My son and I both learned a very valuable lesson this week. Unfortunately, it involved a nasty case of food poisoning (we think), but, hey, sometimes you have to suffer in order to grow, right?
Wednesday was the first scheduled match of my son’s high school tennis season. He didn’t know if he would get to be in the lineup as a first-year Freshman, but he was so excited at the prospect of playing for his school. He was coming off a great tournament win the weekend before and was working hard to be ready to compete.
The Tuesday before was Valentine’s Day. Since my hubby was out of town, I figured I’d fix a dinner for my son and myself that wasn’t one of hubby’s favs – Shepherd’s Pie. We had a nice dinner followed by home-made chocolate More >
When I first decided to write this blog, I made a promise to myself that I would steer clear of self-congratulatory pieces praising my kids (and myself) for their accomplishments. However, today I’m giving myself a “pass,” so please bear with me!
The path to success is usually pretty twisty and hilly – there are good days and not-so-good days, days where you’re on top of the world and feel indestructible and days where nothing goes your way. When your kid is on that path, and you’re just the observer and facilitator, it’s a tough place to be. You have to watch as your child struggles with failure, struggles with losses, struggles with injuries, struggles with self-doubt – all the while, continuing to love them and encourage them toward More >
Playing up is one of those controversial topics in junior tennis. Should my child play up? If so, when should he start playing up? Which tournaments? How many? Should he keep playing his own age group as well? Ask 5 different coaches, and you’ll get 5 different answers!
What I have learned is that, as your child gets older, it becomes more important for him to establish a good ranking early in his age group so that he can actually get into the higher-level tournaments (see Life In Limbo). Since many of the tournaments will admit a certain number of players from the younger age group, it’s good to take advantage of that opportunity to play up and earn some ranking points, especially as your child gets closer to his official aging-up More >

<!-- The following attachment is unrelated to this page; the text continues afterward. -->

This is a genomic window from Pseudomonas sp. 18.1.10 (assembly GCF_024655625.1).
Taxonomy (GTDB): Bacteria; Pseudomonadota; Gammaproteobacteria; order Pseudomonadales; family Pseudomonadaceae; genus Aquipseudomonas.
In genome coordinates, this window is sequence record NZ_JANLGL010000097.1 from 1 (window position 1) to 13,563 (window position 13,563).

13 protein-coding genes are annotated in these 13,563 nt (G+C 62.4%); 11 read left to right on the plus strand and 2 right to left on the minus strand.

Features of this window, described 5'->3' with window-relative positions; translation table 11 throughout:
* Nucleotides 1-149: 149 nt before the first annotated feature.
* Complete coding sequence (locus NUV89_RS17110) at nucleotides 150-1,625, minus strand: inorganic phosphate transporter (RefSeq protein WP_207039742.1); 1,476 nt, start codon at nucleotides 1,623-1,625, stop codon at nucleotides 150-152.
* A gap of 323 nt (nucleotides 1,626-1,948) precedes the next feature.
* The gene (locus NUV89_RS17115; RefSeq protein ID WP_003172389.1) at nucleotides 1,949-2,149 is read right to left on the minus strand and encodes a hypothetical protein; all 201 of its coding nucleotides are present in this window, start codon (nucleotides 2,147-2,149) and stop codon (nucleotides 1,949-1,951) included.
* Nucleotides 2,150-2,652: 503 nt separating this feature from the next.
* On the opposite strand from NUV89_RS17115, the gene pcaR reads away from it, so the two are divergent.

When I was a kid playing junior tennis, everyone I knew had a set doubles partner. You practiced together, you played tournaments together, and, at the end of the year, you had a doubles ranking together.
One of the highlights of my junior tennis “career” was winning the state high school doubles championships as an 8th grader. My partner and I had played together the entire season and had helped our team get to State. In the doubles competition, we had beaten girls much older than us to take home the big prize. I still have that trophy sitting on a shelf above my desk. I’m still very proud of that accomplishment.
Today, it seems that doubles has become the ignored step-child of junior tennis, the afterthought. USTA awards only 15% More >
My son had a rough day on the courts today. He played a practice set against a kid he has beaten the last several times they’ve played. Today he lost.
I could tell the moment he walked up to the car that something was wrong. I asked if everything was okay. He answered, “Not a great practice today, Mom.” I didn’t bite. I just put the car into “drive” and headed out of the parking lot.
A few seconds later, he told me that he had lost the set and had played really badly, but, that, on the bright side, he had put Super Glue on a nasty blister on his finger, and it masked the pain so he could hold his racquet. Okay, he’s looking for something positive to salvage his afternoon – that’s a good sign.
But, the cloud of the loss quickly More >